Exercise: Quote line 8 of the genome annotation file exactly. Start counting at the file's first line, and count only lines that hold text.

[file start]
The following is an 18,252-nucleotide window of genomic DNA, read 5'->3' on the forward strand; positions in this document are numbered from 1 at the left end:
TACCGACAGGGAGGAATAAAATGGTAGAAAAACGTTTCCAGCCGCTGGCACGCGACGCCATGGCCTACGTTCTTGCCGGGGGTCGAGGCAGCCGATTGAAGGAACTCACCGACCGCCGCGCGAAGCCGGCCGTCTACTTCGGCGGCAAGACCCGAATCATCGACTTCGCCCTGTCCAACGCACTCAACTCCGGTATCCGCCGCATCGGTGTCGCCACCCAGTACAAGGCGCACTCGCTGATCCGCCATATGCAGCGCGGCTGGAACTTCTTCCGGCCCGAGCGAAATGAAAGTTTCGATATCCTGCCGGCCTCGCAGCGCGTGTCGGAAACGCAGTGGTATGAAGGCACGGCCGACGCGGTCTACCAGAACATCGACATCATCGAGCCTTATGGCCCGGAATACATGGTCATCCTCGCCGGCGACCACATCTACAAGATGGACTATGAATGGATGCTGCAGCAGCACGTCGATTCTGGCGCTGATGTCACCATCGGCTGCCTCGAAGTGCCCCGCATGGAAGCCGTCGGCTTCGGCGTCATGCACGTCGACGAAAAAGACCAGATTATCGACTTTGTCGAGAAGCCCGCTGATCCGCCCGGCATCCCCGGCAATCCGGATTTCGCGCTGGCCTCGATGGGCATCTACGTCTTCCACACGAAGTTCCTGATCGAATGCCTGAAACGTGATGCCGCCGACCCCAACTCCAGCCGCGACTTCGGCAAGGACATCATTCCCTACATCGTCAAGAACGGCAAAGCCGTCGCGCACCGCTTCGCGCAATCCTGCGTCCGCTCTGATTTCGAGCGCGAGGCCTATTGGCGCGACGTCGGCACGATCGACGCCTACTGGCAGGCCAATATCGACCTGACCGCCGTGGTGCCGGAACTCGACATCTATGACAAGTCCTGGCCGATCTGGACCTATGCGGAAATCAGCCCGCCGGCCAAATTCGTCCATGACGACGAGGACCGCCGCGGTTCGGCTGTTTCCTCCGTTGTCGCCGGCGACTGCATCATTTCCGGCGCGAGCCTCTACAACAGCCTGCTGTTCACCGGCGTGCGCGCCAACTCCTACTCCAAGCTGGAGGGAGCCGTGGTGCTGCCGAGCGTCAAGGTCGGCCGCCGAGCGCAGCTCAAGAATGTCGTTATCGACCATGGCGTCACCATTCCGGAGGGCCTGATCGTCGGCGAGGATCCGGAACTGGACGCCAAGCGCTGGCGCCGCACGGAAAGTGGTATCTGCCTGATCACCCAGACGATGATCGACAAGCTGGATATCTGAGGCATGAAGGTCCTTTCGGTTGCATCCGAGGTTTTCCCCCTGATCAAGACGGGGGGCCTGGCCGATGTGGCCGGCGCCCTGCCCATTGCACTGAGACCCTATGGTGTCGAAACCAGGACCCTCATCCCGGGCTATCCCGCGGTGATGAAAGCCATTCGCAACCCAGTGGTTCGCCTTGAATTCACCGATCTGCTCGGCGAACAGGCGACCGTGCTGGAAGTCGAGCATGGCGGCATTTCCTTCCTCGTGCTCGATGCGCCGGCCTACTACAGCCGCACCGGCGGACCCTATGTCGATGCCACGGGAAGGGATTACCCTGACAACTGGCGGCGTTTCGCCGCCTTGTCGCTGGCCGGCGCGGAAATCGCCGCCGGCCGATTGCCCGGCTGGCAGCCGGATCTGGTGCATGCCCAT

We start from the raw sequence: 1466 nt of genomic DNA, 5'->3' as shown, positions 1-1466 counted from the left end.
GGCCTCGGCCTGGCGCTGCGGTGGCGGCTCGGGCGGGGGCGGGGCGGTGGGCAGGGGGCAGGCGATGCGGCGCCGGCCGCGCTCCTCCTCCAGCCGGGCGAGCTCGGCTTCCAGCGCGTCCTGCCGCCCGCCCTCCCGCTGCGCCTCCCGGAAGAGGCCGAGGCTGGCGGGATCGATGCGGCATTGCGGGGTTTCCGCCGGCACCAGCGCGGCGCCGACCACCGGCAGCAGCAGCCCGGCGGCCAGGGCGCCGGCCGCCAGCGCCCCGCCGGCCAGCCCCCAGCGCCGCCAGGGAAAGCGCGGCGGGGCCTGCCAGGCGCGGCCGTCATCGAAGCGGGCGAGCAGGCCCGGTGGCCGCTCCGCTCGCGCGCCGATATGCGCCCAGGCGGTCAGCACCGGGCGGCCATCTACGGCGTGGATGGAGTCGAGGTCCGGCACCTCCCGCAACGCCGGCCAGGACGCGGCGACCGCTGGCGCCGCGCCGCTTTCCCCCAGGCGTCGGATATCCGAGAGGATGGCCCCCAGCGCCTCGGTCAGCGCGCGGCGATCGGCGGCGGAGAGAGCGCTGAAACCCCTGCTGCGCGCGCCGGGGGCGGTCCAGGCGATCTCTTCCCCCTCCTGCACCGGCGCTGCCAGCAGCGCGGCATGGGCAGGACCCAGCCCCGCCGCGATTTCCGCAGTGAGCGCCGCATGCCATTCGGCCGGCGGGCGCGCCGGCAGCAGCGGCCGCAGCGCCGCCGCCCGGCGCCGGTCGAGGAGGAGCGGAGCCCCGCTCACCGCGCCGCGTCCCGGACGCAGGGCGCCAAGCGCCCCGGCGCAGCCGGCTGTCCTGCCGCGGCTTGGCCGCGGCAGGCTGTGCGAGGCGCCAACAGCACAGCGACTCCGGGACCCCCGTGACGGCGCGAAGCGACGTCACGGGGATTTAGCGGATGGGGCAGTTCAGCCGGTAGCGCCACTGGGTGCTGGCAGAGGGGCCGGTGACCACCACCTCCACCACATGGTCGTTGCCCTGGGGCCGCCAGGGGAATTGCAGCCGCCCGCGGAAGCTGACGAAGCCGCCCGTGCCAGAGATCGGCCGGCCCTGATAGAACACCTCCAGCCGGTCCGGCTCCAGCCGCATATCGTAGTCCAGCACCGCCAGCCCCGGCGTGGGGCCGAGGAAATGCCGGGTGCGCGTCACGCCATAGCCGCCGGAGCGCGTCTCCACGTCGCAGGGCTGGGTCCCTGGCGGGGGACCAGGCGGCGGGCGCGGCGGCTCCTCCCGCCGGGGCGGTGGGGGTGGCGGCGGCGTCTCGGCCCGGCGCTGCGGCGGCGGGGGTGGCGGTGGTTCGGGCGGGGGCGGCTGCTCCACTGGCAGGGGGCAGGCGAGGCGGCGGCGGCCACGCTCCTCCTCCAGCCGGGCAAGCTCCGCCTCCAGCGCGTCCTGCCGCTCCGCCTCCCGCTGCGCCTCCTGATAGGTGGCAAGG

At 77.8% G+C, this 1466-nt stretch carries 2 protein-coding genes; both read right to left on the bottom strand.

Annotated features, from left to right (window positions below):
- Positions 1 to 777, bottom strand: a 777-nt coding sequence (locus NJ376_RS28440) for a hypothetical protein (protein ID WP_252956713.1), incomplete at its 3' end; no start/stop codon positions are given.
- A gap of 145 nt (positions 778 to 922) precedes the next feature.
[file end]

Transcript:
- A gap of 145 nt (positions 778 to 922) precedes the next feature.